NASA Study Finds Storage Impacts Nutrients in Space Food
JSC2003-E-63872 -- Items flown as part of food systems

Shown is a sampling of some of the items flown as part of the space shuttle and the U.S. International Space Station food systems. Credit: NASA

Long-duration storage has a more significant impact on the nutritional value of space foods than does spaceflight, a NASA study has found. Results of the study point to the need to develop different packaging or other means to increase the shelf life of nutrients in the space food system for future multiyear exploration missions. These findings also highlight the importance of minimizing the time from food production to crew consumption.

The status of certain vitamins in the human body is altered during long stays in space. The status of vitamins D and folate, for example, decreases after long-duration spaceflight. In cases of altered nutrient status during flight, either the food/menu content of a nutrient or the body’s requirement for the nutrient may be altered. While the space foods have plenty of folate, concern turns to either the stability of nutrients in those foods or the amount required during spaceflight. This study sought to take the first step to assess nutrient stability in foods during spaceflight. This is a critical issue for exploration missions.

Researchers at NASA’s Johnson Space Center in Houston and Texas A&M University, College Station, Texas, investigated the possibility that long-term storage in the space environment could have a negative effect on nutrients in the space food system. They found that long-duration storage has a much greater effect on nutrient stability than does spaceflight.

”Adequate nutrient intake is critical for crew health,” said Scott M. Smith, Ph.D., NASA nutritionist at JSC. “As early sailors found far too often, missing a single nutrient while spending months on exploration missions could be fatal. We need to be sure we know what nutrients space travelers need, and that they are in the food at the point of consumption.”

The results of the study are in the Journal of Food Science. The paper reports findings on the first long-duration flight stability study on foods from the space food system. The study provides data on nutrient stability in space foods and supplements over time and in the space environment.

Smith is part of the team of scientists authoring this paper. Other scientists at JSC who are co-authors of the paper are Vickie Kloeris, NASA food scientist and manager of the International Space Station food system; Michele Perchonok, Ph.D., NASA food scientist and manager of the Shuttle Food System and Advanced Food Technology Project; and Sara Zwart, Ph.D., USRA nutritional biochemist. Leslie Braby, research professor in the Department of Nuclear Engineering at Texas A&M, also served as a co-investigator and co-authored the paper.

The objectives of the study were to determine the stability of and water- and fat-soluble vitamins, fatty acids, and amino acids in foods from the space food system after long-duration spaceflight aboard the International Space Station. Five food items from the space food system—tortillas, salmon, almonds, broccoli au gratin and dried apricots—were used. Additionally, a multivitamin and a vitamin D supplement were used for this study.

Four bags each with six of each food item/supplement were launched on a space shuttle in July 2006. All bags except one were transferred to the space station. The bag that remained on the shuttle was returned to Earth 13 days later. The three bags that remained aboard the station were returned to Earth 353, 596 and 880 days later on space shuttle flights. Nine replicates of each food item and vitamin, from the same lots as those sent to space, remained in an environmental chamber on Earth to serve as controls.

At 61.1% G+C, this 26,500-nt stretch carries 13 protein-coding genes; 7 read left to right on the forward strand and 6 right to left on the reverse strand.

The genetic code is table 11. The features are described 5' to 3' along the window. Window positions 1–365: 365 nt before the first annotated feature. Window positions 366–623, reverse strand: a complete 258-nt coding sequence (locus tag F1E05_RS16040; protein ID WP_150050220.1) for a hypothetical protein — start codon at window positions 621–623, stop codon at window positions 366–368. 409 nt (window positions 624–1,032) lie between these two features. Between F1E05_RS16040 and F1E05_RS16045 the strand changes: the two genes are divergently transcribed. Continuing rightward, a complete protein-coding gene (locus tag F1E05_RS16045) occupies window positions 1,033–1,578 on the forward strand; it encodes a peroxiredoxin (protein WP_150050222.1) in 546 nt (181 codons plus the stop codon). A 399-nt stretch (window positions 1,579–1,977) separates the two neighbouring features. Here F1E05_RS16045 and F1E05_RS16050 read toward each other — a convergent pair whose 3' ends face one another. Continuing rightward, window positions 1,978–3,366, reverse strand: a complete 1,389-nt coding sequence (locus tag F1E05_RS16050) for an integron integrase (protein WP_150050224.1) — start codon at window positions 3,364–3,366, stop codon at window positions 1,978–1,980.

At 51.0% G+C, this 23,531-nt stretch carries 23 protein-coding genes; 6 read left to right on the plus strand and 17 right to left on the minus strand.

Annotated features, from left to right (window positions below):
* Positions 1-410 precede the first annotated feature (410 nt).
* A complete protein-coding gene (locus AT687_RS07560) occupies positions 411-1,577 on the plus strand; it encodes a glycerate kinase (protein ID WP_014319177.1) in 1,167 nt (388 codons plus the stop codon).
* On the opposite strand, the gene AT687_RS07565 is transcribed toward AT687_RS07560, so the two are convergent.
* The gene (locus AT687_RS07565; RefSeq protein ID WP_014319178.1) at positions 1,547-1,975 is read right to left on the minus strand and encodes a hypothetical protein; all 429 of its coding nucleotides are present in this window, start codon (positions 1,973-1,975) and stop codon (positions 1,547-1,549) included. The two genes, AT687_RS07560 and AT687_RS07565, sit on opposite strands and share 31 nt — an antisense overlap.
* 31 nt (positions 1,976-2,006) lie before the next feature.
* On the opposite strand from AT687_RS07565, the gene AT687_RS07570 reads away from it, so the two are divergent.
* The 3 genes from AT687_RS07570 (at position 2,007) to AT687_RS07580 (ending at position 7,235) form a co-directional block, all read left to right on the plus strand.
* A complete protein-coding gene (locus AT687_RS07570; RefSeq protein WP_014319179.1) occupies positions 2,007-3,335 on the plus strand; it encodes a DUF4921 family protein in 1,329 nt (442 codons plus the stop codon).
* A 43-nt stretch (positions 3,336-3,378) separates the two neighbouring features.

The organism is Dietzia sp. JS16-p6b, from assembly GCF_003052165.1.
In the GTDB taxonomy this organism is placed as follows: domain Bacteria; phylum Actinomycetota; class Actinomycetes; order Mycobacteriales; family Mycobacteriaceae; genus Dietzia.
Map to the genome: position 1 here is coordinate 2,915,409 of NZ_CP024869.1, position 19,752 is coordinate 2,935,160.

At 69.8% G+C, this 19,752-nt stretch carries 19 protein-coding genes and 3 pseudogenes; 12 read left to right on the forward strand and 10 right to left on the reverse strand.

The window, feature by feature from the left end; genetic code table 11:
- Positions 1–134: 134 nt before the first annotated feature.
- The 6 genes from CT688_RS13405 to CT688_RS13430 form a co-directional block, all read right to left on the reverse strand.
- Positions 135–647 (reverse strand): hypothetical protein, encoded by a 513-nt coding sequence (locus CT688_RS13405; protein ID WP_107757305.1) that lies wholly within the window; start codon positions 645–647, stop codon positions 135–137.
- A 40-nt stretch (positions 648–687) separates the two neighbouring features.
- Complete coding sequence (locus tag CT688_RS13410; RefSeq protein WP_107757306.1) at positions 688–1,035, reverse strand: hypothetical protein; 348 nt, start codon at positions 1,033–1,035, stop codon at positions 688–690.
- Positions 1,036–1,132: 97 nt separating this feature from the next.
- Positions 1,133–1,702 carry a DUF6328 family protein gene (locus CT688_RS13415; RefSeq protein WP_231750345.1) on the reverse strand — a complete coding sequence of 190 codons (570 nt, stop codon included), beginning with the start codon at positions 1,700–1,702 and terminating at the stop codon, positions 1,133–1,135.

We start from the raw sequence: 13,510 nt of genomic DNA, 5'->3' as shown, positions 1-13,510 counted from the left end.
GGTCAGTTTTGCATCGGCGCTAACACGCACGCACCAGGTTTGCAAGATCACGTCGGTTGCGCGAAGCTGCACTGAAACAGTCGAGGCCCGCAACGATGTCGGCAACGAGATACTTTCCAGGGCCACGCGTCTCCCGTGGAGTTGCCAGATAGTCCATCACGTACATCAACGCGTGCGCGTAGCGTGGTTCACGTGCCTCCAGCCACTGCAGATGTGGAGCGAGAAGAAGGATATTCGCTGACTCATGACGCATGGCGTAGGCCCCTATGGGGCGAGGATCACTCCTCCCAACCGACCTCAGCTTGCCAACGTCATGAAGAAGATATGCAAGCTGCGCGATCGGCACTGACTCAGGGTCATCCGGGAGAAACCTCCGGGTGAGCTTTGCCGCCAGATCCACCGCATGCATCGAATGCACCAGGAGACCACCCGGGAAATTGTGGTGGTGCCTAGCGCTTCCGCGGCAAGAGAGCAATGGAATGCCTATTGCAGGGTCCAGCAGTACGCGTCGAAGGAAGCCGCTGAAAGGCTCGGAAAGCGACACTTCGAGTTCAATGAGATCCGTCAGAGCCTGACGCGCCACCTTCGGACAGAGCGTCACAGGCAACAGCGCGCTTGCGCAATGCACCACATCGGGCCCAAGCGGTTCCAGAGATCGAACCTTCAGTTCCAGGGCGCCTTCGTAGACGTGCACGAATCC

JSC2003-E-63875 -- Items flown as part of food systems

Shown is a sampling of some of the items flown as part of the space shuttle and the U.S. International Space Station food systems. Credit: NASA

Vitamins in the tortillas, salmon, and broccoli decreased significantly over time. Broccoli au gratin had 15 to 20 percent decreases in folic acid and in vitamins K and C. Most of the vitamins in the multivitamin supplement as well as the vitamin D supplement decreased after at least 353 days of storage (10-15% decrements). In addition, there was evidence for lipid peroxidation in the almonds after only 13 days of storage.

Researchers found that nutrients from flight samples did not degrade any faster than ground samples. Nutrient breakdown over time is one of the contributing factors to products having a shelf life/expiration date, although expiration is typically more a function of food safety and product palatability rather than vitamin content, for example. However, studies show that food quality (color, texture, etc.) may provide a general indication of nutritional loss of the food. Fresh fruits and vegetables, which provide many of the required nutrients, may not be available on NASA missions. Therefore, NASA is considering the use of emerging food preservation technologies, such as Pressure Assisted Thermal Sterilization and Microwave Sterilization, which result in higher initial quality and nutrition. The use of these technologies could improve the quality of food on Earth as well as for NASA missions.

While simple in design, the results of this study provide valuable information for focusing future studies to determine why the status of some nutrients is altered after long-duration spaceflight.

Researchers are exploring different packaging or other means to increase food shelf life for exploration missions exceeding three years. Researchers also are exploring how the human body’s need for nutrients changes during spaceflight. Both of these have significant implications for future exploration missions.